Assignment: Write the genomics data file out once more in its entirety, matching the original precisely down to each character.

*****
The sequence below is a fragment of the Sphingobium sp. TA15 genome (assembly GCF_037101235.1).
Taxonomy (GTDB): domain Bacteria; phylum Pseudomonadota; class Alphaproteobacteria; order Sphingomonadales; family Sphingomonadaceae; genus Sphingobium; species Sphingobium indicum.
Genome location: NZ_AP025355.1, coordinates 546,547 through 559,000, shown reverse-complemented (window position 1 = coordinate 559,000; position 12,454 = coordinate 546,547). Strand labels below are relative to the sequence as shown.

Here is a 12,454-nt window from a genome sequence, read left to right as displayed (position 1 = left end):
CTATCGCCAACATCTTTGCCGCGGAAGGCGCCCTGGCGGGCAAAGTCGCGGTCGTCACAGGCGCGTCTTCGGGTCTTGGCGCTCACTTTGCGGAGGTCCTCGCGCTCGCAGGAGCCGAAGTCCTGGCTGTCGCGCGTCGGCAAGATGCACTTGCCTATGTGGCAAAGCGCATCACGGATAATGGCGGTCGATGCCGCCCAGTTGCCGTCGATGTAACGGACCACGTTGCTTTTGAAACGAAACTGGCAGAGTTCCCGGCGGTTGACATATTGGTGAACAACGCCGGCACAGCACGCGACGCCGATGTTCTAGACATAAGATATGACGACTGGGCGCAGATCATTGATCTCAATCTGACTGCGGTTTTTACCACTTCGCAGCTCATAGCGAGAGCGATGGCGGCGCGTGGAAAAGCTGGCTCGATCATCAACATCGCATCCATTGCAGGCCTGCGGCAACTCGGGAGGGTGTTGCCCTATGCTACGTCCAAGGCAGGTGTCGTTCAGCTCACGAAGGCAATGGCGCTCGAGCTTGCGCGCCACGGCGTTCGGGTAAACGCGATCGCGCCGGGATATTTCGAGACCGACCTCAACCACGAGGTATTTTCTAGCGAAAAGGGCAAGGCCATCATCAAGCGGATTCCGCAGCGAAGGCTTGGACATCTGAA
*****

The sequence below is a fragment of the Sphingobium sp. TA15 genome (assembly GCF_037101235.1).
Taxonomy (GTDB): domain Bacteria; phylum Pseudomonadota; class Alphaproteobacteria; order Sphingomonadales; family Sphingomonadaceae; genus Sphingobium; species Sphingobium indicum.
Genome location: NZ_AP025355.1, coordinates 546,547 through 559,000, shown reverse-complemented (window position 1 = coordinate 559,000; position 12,454 = coordinate 546,547). Strand labels below are relative to the sequence as shown.

Here is a 12,454-nt window from a genome sequence, read left to right as displayed (position 1 = left end):
CTATCGCCAACATCTTTGCCGCGGAAGGCGCCCTGGCGGGCAAAGTCGCGGTCGTCACAGGCGCGTCTTCGGGTCTTGGCGCTCACTTTGCGGAGGTCCTCGCGCTCGCAGGAGCCGAAGTCCTGGCTGTCGCGCGTCGGCAAGATGCACTTGCCTATGTGGCAAAGCGCATCACGGATAATGGCGGTCGATGCCGCCCAGTTGCCGTCGATGTAACGGACCACGTTGCTTTTGAAACGAAACTGGCAGAGTTCCCGGCGGTTGACATATTGGTGAACAACGCCGGCACAGCACGCGACGCCGATGTTCTAGACATAAGATATGACGACTGGGCGCAGATCATTGATCTCAATCTGACTGCGGTTTTTACCACTTCGCAGCTCATAGCGAGAGCGATGGCGGCGCGTGGAAAAGCTGGCTCGATCATCAACATCGCATCCATTGCAGGCCTGCGGCAACTCGGGAGGGTGTTGCCCTATGCTACGTCCAAGGCAGGTGTCGTTCAGCTCACGAAGGCAATGGCGCTCGAGCTTGCGCGCCACGGCGTTCGGGTAAACGCGATCGCGCCGGGATATTTCGAGACCGACCTCAACCACGAGGTATTTTCTAGCGAAAAGGGCAAGGCCATCATCAAGCGGATTCCGCAGCGAAGGCTTGGACATCTGAA